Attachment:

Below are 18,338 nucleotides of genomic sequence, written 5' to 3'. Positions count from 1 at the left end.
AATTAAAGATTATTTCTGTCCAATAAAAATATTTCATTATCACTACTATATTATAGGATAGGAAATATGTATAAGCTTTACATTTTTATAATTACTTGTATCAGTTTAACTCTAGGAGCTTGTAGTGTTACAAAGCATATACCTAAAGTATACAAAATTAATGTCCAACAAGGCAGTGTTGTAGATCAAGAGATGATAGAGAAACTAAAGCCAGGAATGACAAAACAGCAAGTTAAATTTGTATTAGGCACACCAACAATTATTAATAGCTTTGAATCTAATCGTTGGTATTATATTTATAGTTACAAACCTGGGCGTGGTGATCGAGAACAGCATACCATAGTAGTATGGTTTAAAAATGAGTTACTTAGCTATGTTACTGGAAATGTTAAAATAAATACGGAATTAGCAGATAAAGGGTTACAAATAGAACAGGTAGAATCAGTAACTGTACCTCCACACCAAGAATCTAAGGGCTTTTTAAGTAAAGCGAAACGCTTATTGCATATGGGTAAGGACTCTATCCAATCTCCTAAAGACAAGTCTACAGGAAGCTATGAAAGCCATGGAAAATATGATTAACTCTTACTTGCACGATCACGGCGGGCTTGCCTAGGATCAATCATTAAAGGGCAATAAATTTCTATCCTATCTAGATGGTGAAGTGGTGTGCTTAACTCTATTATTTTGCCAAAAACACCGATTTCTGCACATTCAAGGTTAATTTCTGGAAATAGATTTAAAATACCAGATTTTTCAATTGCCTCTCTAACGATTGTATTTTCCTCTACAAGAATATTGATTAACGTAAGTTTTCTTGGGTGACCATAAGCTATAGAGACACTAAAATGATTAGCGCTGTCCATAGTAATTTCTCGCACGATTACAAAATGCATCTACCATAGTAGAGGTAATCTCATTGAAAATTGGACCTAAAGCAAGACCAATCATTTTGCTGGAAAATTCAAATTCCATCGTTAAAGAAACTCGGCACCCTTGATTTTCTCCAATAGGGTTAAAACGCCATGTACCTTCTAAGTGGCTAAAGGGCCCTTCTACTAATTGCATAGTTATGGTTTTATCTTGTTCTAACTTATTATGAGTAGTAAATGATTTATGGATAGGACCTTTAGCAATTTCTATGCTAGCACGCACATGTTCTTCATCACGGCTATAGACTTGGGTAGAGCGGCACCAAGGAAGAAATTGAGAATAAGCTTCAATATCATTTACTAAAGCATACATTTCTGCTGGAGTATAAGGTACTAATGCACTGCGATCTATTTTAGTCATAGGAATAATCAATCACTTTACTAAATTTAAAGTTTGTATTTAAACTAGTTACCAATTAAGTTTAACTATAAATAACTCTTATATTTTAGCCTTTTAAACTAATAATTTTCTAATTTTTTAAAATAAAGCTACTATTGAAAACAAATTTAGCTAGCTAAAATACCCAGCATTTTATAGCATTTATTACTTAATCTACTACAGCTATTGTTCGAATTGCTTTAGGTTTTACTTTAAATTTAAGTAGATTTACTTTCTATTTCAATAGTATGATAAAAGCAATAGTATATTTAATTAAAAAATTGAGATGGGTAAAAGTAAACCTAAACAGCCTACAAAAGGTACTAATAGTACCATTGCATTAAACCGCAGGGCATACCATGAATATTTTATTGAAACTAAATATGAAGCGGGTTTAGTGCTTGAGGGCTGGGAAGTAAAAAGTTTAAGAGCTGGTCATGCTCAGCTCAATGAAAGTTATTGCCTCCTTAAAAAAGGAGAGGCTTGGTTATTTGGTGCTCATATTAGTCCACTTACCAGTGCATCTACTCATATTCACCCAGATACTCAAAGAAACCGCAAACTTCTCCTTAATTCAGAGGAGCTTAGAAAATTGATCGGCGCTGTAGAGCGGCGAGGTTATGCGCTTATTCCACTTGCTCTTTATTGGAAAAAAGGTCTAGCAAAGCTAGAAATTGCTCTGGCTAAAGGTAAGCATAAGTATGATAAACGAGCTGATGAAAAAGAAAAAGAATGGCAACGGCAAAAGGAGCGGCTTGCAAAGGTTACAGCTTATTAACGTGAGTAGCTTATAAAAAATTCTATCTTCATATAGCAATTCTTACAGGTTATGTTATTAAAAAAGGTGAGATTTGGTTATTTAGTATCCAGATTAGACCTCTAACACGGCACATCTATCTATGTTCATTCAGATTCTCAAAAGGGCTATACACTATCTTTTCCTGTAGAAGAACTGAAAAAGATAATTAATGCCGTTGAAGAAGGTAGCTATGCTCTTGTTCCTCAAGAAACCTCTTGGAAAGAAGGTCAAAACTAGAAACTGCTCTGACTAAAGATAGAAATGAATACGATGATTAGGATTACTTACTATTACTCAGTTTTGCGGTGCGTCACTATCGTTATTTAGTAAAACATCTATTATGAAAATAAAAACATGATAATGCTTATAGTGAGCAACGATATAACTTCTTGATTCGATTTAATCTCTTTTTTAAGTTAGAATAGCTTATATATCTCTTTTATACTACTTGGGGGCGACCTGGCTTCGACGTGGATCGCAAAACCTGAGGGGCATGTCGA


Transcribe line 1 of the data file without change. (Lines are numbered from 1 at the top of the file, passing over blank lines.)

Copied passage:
Below are 18,338 nucleotides of genomic sequence, written 5' to 3'. Positions count from 1 at the left end.